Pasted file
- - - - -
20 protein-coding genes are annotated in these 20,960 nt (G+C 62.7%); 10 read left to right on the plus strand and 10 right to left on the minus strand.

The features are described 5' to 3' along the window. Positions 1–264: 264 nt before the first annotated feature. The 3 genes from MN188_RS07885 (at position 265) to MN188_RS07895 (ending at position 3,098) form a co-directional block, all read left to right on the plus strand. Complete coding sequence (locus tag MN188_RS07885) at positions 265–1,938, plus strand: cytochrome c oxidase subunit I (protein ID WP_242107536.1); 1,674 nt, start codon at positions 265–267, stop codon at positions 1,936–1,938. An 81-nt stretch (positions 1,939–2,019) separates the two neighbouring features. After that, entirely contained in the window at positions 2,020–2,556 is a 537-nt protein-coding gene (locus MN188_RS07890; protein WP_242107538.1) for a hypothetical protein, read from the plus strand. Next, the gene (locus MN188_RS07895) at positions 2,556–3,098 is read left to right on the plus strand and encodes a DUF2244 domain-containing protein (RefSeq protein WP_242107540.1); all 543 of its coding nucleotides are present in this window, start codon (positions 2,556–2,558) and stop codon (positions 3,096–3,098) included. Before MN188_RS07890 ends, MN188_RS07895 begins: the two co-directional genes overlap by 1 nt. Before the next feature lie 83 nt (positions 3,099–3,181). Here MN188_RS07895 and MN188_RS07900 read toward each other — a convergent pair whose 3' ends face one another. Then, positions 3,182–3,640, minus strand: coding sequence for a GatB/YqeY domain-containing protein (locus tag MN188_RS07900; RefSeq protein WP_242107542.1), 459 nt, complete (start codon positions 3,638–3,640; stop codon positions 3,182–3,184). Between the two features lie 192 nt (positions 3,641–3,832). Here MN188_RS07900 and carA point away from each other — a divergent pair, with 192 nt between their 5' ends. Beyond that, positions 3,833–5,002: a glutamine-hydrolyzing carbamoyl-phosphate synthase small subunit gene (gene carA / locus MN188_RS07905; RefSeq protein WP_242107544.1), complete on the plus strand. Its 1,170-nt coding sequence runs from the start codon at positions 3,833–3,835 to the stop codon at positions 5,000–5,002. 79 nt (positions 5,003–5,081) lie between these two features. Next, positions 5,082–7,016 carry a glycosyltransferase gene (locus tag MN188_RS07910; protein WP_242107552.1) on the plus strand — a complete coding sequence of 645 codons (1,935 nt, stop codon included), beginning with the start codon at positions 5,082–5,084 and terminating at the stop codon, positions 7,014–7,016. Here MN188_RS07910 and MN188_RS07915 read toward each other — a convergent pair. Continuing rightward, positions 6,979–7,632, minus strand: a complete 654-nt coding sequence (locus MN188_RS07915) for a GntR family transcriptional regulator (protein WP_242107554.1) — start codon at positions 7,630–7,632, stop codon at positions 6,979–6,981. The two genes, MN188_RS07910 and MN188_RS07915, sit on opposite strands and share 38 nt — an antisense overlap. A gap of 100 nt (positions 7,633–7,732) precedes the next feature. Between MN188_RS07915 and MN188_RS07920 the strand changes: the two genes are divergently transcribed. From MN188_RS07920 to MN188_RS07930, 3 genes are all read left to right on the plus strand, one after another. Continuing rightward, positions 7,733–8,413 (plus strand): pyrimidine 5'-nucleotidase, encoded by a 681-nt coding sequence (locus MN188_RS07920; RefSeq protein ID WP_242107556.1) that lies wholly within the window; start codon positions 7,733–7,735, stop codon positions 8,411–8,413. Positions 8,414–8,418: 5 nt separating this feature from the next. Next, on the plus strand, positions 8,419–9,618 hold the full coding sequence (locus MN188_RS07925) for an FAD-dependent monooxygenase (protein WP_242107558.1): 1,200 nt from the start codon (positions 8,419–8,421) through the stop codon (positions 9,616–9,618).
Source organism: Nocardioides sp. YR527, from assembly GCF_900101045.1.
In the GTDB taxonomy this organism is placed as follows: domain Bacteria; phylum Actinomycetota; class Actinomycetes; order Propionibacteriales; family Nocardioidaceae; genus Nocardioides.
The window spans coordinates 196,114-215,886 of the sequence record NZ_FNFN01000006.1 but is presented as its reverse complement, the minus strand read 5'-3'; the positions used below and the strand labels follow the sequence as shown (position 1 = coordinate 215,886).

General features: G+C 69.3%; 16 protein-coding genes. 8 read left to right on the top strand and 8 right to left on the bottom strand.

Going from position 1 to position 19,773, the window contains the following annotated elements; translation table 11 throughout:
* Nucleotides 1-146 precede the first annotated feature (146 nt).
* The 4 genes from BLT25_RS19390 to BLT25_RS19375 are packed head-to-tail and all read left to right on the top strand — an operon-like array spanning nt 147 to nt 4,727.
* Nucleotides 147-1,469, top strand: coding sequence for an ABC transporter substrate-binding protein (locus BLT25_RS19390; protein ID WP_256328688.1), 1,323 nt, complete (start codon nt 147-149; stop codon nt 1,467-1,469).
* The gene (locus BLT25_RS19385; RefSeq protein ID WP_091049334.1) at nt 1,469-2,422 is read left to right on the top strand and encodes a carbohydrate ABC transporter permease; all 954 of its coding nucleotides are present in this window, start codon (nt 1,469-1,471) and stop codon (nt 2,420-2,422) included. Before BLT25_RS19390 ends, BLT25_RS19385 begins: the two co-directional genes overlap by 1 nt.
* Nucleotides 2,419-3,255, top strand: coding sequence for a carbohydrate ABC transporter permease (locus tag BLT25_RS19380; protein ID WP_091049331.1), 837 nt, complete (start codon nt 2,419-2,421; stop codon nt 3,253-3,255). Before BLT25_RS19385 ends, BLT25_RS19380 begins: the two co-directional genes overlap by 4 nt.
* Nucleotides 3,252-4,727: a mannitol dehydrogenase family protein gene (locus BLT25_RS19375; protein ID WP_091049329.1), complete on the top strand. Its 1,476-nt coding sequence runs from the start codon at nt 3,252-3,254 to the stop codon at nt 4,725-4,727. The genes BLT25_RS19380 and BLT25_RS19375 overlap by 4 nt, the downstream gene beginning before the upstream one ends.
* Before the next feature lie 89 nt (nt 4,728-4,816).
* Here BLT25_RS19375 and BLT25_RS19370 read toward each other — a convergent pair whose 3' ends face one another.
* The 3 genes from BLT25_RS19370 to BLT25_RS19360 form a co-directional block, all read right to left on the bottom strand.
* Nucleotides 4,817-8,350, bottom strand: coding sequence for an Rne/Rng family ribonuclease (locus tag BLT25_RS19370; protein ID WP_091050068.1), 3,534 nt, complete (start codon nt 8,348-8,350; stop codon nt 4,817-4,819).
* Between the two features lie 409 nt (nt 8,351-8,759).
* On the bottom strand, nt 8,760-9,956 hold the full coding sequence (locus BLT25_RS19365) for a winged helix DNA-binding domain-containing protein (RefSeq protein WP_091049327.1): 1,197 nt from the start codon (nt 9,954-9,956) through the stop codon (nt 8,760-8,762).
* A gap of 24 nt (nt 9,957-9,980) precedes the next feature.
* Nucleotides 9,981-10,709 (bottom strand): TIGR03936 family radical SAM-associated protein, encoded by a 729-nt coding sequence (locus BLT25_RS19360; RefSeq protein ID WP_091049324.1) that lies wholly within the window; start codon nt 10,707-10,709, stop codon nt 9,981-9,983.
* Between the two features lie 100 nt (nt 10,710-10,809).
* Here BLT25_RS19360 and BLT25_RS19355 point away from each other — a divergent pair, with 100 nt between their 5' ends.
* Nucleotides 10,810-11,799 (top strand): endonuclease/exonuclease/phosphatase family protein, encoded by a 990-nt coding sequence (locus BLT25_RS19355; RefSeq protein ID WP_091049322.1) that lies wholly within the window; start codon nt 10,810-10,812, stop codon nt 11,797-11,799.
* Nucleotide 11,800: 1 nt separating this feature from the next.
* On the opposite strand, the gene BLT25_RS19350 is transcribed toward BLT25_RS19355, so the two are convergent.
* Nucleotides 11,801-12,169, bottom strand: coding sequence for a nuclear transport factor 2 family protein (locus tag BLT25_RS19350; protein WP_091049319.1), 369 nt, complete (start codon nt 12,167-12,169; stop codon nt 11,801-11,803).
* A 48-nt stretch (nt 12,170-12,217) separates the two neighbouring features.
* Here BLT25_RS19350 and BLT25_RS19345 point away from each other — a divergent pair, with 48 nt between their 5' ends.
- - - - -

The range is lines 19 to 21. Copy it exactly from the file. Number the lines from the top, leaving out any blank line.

* On the bottom strand, nt 8,760-9,956 hold the full coding sequence (locus BLT25_RS19365) for a winged helix DNA-binding domain-containing protein (RefSeq protein WP_091049327.1): 1,197 nt from the start codon (nt 9,954-9,956) through the stop codon (nt 8,760-8,762).
* A gap of 24 nt (nt 9,957-9,980) precedes the next feature.
* Nucleotides 9,981-10,709 (bottom strand): TIGR03936 family radical SAM-associated protein, encoded by a 729-nt coding sequence (locus BLT25_RS19360; RefSeq protein ID WP_091049324.1) that lies wholly within the window; start codon nt 10,707-10,709, stop codon nt 9,981-9,983.